The problem was solved by innovations that included mobile rigs, bought from the USA, to drill deep boreholes; air lift pumps raised water quickly and in quantity from these depths; Well Boring Sections in the Royal Engineers (one per army) were formed to operate the new drilling equipment; and a geologist was appointed to serve as a staff officer at BEF General Headquarters to guide drilling for potable water. His name was Lieutenant (later Captain) W B R King.

Lieutenant Bill King, at Versailles in France, September 1915; photo courtesy of his daughter, Professor C. A. M. King (from Rose & Rosenbaum 1993)
Born in Yorkshire in 1889, ‘Bill’ King had graduated from the University of Cambridge with 1st class honours in geology in 1912, and joined the Geological Survey of Great Britain. On the outbreak of war he was undertaking fieldwork in Wales, but volunteered for service as an infantry officer in the British reserve forces (the Territorial Army). He was commissioned as a 2nd Lieutenant in the Royal Welsh Fusiliers in September 1914.

Picture: Lieutenant Bill King, at Versailles in France, September 1915; photo courtesy of his daughter, Professor C. A. M. King (from Rose & Rosenbaum 1993)

When the Survey’s Director (Aubrey Strahan) was asked by the BEF engineers to nominate a geologist to provide ‘expert’ advice on water supply, King was thus an obvious choice: young, physically fit, enthusiastic, and of proven geological ability. In April 1915 he was appointed to the War Office in London, to assist and be trained by Strahan in war-related hydrogeological work, before joining the staff of the BEF Chief Engineer (later re-titled Engineer-in-Chief) in France.He served with the BEF from June 1915 until hostilities ended, in November 1918. His role during this time was (where feasible) to supervise and direct the drilling of boreholes to supply drinking water to British forces, and to develop specialist water supply maps to be used by military planning staffs, or by water supply engineers in the many cases where it was impracticable for him to be present in person.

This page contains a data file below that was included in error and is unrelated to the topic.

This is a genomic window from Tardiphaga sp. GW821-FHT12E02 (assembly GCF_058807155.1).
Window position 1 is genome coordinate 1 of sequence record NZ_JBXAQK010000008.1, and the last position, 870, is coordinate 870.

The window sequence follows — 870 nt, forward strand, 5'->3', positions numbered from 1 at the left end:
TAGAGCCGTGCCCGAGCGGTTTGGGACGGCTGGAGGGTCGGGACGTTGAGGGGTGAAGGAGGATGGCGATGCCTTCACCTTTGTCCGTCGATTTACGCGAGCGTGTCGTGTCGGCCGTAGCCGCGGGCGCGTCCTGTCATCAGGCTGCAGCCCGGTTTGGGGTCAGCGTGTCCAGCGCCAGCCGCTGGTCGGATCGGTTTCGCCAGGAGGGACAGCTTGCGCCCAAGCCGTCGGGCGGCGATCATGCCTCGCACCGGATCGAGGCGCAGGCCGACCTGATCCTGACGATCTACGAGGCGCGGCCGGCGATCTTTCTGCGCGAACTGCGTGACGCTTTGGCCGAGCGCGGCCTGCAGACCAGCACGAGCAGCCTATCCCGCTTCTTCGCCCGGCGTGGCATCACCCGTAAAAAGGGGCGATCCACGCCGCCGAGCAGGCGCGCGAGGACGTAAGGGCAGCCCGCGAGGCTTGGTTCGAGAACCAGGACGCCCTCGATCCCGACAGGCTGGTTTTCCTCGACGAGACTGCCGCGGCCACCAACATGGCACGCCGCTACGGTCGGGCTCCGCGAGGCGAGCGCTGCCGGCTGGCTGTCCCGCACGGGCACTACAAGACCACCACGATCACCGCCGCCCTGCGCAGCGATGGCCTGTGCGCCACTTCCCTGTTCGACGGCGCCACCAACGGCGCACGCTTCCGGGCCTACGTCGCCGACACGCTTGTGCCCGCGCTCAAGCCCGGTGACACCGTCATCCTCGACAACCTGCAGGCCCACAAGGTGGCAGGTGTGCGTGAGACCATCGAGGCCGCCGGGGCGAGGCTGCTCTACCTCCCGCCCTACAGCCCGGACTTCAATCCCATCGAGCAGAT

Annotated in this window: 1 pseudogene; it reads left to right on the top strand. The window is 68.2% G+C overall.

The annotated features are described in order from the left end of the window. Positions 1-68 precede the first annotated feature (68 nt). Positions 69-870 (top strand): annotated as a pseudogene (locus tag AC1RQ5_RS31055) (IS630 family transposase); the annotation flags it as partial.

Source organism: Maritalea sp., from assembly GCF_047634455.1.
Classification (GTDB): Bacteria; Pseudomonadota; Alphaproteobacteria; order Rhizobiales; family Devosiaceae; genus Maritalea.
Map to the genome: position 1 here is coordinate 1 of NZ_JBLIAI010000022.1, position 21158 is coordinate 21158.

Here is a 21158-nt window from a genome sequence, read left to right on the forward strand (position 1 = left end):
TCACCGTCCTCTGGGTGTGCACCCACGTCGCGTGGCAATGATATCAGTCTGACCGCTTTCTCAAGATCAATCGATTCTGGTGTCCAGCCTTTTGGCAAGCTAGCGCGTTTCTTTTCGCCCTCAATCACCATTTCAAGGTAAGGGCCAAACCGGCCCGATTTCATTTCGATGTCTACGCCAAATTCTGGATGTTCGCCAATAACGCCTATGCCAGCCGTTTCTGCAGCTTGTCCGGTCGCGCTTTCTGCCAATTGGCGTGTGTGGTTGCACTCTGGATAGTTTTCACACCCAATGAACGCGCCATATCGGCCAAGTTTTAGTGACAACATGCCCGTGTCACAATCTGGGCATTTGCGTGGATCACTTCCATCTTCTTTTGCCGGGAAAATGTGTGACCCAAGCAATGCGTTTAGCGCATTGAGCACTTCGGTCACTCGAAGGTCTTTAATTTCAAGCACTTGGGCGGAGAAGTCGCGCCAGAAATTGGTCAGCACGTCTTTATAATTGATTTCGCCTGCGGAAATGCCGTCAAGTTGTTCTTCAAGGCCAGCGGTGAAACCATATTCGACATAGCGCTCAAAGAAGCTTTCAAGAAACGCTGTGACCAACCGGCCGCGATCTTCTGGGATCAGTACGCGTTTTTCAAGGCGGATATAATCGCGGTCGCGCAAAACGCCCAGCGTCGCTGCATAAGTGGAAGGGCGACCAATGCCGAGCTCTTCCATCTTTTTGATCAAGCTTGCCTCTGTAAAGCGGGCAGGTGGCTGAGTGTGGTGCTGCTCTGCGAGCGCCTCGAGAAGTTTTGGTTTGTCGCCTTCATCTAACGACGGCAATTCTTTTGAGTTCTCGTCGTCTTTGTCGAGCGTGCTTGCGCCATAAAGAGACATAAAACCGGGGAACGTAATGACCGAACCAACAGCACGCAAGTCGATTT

King compiled maps that included:

Fig 3 From 1915, a set of 14 water supply maps at 1:100 000 for the whole of Belgium and the enemy-occupied territory of northern France, plotting all the information about existing civilian water supplies that could be gleaned from a variety of sources, including geological maps published before the war.

Image: Part of World War I water supply map of Belgium, 1:100 000 scale series: © British Library Board catalogue reference Maps 14317.(160), showing information about existing civilian supplies derived from sources including topographical and geological maps
Fig 4
In May 1916, a map at 1:250 000 for Belgium and northern France showing the relative abundance of water in the summer months: quality indicated by colour type (blue = good, purple = fair, red = poor), quantity by colour intensity (dark = abundant, medium = moderate, light = scarce).

Image: Part of map at 1:250 000 for Belgium and northern France showing the relative abundance of water in the summer months: © British Library Board catalogue reference Maps MOD GSGS 2818. Water quality indicated by colour type (blue = good, purple = fair, red = poor), quantity by colour intensity (dark = abundant, medium = moderate, light = scarce)
Fig 5
In 1918, another map at 1:250 000 for Belgium and northern France showing the region divided into 15 areas according to the probable sources of water supply and the type of engineering plant required.

Image: Part of map at 1:250 000 for Belgium and northern France showing the region divided into areas according to the probable sources of water supply and the type of engineering plant required

Fig 6